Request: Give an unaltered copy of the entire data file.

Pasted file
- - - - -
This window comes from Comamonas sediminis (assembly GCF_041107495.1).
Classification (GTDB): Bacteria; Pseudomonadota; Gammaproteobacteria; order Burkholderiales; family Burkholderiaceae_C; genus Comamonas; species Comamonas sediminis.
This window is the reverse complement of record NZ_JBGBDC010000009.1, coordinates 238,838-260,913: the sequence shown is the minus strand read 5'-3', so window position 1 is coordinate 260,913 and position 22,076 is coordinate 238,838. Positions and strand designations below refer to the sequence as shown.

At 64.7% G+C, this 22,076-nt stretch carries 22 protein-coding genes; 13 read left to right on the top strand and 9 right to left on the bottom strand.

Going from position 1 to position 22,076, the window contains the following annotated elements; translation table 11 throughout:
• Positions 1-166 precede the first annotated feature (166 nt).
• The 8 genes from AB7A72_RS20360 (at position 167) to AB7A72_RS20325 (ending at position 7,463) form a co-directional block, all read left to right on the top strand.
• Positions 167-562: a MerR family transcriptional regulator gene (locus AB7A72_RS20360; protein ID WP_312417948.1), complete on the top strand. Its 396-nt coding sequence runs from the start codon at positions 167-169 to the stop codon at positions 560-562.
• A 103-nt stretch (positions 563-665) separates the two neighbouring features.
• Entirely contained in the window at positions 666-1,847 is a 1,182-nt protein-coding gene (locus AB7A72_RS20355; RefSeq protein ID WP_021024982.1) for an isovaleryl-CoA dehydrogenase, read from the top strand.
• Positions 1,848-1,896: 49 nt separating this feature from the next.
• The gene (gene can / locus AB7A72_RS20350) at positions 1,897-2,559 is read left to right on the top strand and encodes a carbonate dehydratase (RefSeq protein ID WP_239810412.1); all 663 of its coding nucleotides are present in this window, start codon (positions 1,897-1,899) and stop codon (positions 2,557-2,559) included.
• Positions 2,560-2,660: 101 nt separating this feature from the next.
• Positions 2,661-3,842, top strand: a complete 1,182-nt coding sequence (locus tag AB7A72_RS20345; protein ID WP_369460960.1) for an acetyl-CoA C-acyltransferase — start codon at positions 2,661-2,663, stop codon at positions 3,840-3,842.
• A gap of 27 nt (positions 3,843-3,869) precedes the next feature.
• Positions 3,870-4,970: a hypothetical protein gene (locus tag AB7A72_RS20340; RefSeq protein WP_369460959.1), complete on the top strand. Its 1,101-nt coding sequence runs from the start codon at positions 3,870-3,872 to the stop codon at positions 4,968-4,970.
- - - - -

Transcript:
This window comes from Comamonas sediminis (assembly GCF_041107495.1).
Classification (GTDB): Bacteria; Pseudomonadota; Gammaproteobacteria; order Burkholderiales; family Burkholderiaceae_C; genus Comamonas; species Comamonas sediminis.
This window is the reverse complement of record NZ_JBGBDC010000009.1, coordinates 238,838-260,913: the sequence shown is the minus strand read 5'-3', so window position 1 is coordinate 260,913 and position 22,076 is coordinate 238,838. Positions and strand designations below refer to the sequence as shown.

At 64.7% G+C, this 22,076-nt stretch carries 22 protein-coding genes; 13 read left to right on the top strand and 9 right to left on the bottom strand.

Going from position 1 to position 22,076, the window contains the following annotated elements; translation table 11 throughout:
• Positions 1-166 precede the first annotated feature (166 nt).
• The 8 genes from AB7A72_RS20360 (at position 167) to AB7A72_RS20325 (ending at position 7,463) form a co-directional block, all read left to right on the top strand.
• Positions 167-562: a MerR family transcriptional regulator gene (locus AB7A72_RS20360; protein ID WP_312417948.1), complete on the top strand. Its 396-nt coding sequence runs from the start codon at positions 167-169 to the stop codon at positions 560-562.
• A 103-nt stretch (positions 563-665) separates the two neighbouring features.
• Entirely contained in the window at positions 666-1,847 is a 1,182-nt protein-coding gene (locus AB7A72_RS20355; RefSeq protein ID WP_021024982.1) for an isovaleryl-CoA dehydrogenase, read from the top strand.
• Positions 1,848-1,896: 49 nt separating this feature from the next.
• The gene (gene can / locus AB7A72_RS20350) at positions 1,897-2,559 is read left to right on the top strand and encodes a carbonate dehydratase (RefSeq protein ID WP_239810412.1); all 663 of its coding nucleotides are present in this window, start codon (positions 1,897-1,899) and stop codon (positions 2,557-2,559) included.
• Positions 2,560-2,660: 101 nt separating this feature from the next.
• Positions 2,661-3,842, top strand: a complete 1,182-nt coding sequence (locus tag AB7A72_RS20345; protein ID WP_369460960.1) for an acetyl-CoA C-acyltransferase — start codon at positions 2,661-2,663, stop codon at positions 3,840-3,842.
• A gap of 27 nt (positions 3,843-3,869) precedes the next feature.
• Positions 3,870-4,970: a hypothetical protein gene (locus tag AB7A72_RS20340; RefSeq protein WP_369460959.1), complete on the top strand. Its 1,101-nt coding sequence runs from the start codon at positions 3,870-3,872 to the stop codon at positions 4,968-4,970.